Yesterday the Mariners defeated the Colorado Rockies, 4-2. (In case you missed it, you should go catch up with Shay’s recap about it here.) One of those runs came, rather famously, on back-to-back triples from Cal Raleigh (!) and Jarred Kelenic. While it’s tempting to linger on the spectacle of a Beef Boy Triple with extra sauce, it’s Kelenic’s hit I’m more interested in parsing—and not the hit itself, but rather the at-bat that led up to the hit.
After taking a slider low from Rockies pitcher Jose Ureña, Kelenic fouled off the next pitch, a cutter in on his hands. After taking another slider low, Ureña again threw the cutter to the same spot, and Kelenic again fouled it off to even the count. Ureña then tried a fastball up; Kelenic laid off. 3-2 count.
On second thought...Kelenic asks for and is granted time right as Ureña starts his motion.
“Did I call time too late? My bad.”
Then on the next pitch, another fastball:
Back-to-Back RBI Triples— ROOT SPORTS™ | NW (@ROOTSPORTS_NW) March 11, 2023
Cal Raleigh and Jarred Kelenic each drive in a run to give the Mariners a 2-0 lead! pic.twitter.com/3urv1cmXdC
As part of the rule changes, batters are now limited to one timeout per at-bat. While you’ll see most batters taking their timeouts with two strikes, Kelenic has a different strategy.
“As soon as I catch my mind wandering, I step out,” he says. “Like, oh, he’s going to throw me a curveball—I step out and call time.”
Kelenic takes that time to take a breath, clear his mind and remind himself to focus on the pitch as it comes, not the pitch that will be.
It’s part of his overall plan at the plate to “win” every pitch—even pitches that are called strikes. “Like a called strike on the inside corner, I still won that pitch because that wasn’t a pitch I wanted to swing at.”
Focusing on the pitch as it comes in instead of trying to think ahead in the at-bat allows Kelenic to react to the pitch as it’s thrown. Much attention has been paid to Kelenic’s league-leading four homers this spring, and deservedly so, as some of them have been towering shots, but he’s been consistently hitting the ball well, making good swing decisions and slowing the game down when he needs to, using that one precious timeout in a strategic, effective way.
The game before this one, in Seattle’s rout of the Reds, Kelenic also had an RBI hit—one that might not have been remarked upon amidst the offensive explosion as it wasn’t anything flashy, just a run-scoring single. In the midst of a big second inning for the Mariners, with two outs and two runners on, Jarred took the first three pitches he saw from replacement pitcher Ryan Nutof—a high fastball, a breaking ball that landed in the middle of the plate, and a fastball inside. And while he didn’t officially call time, he did step a ways out and take a big cleansing breath.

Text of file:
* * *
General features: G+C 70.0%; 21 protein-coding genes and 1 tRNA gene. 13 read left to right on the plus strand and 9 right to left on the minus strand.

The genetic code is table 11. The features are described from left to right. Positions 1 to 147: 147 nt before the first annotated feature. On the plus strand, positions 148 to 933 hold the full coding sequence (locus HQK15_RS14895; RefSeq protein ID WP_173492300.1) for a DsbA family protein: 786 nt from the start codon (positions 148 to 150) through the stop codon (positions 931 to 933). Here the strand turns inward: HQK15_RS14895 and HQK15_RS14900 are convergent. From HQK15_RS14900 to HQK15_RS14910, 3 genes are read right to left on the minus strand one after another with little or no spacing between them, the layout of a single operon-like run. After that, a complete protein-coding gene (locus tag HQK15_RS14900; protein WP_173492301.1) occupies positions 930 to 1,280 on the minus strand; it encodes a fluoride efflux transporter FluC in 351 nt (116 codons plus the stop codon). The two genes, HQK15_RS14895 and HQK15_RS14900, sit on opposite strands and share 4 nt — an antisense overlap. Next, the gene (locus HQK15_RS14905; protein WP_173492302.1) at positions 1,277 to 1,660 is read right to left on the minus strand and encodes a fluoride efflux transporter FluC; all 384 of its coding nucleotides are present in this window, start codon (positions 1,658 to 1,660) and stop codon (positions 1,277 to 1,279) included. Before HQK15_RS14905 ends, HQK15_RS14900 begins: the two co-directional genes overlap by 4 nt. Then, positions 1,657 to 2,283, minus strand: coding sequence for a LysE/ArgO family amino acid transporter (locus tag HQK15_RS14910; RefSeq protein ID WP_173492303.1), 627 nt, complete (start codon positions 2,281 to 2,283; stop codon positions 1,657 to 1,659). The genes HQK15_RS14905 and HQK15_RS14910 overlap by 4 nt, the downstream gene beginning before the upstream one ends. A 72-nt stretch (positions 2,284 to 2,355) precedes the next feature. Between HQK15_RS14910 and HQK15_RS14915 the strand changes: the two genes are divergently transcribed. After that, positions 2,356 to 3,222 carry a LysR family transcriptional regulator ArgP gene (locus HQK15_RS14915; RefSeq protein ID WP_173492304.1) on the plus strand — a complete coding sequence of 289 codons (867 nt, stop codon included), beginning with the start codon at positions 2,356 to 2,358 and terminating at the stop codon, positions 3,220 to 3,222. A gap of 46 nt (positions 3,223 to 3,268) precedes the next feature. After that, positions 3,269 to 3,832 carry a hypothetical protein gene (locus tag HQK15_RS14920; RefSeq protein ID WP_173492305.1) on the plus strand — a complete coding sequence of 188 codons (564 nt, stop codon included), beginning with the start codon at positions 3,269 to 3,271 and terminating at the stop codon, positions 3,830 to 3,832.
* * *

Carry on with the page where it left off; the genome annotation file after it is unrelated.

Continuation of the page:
On the next pitch, he hit a clean single to open up a 4-0 lead for the Mariners.
This was such a nice at-bat for Kelenic. Got ahead in the count 2-1, took a smart timeout to take a breath, didn't try to do too much with the pitch, just sent it back where it came from for a two-run single. pic.twitter.com/JIipMUllc1— Lookout Landing (@LookoutLanding) March 10, 2023
It was a hit reminiscent of Edgar Martínez, one of the most adept in the game at taking what the pitcher offered and figuring out a way to do some degree of damage with the pitch, the product of a calm and focused mindset—the mindset Kelenic is using his time outs and step outs to create.
There’s always been a cat-and-mouse game between pitchers and hitters, but the two camps seem to disagree with who, exactly is the mouse. Max Scherzer believes it’s the pitchers sitting in the catbird seat: “Really, the power the pitcher has now — I can totally dictate pace. The rule change of the hitter having only one timeout changes the complete dynamic of the hitter-and-pitcher dynamic.”
When told about Max Scherzer’s comments, Kelenic shook his head in disagreement, pointing out that speeding up the game affects everyone, pitchers and hitters alike. He believes that creating more action—which the rules were designed to do—favors the hitter. Additionally, he’s figured out a way to turn a limitation—only one time-out per at-bat—into a strength. Even if the hitters are the mice, as Scherzer suggests, it seems Kelenic has come up with a good strategy for avoiding the mousetrap.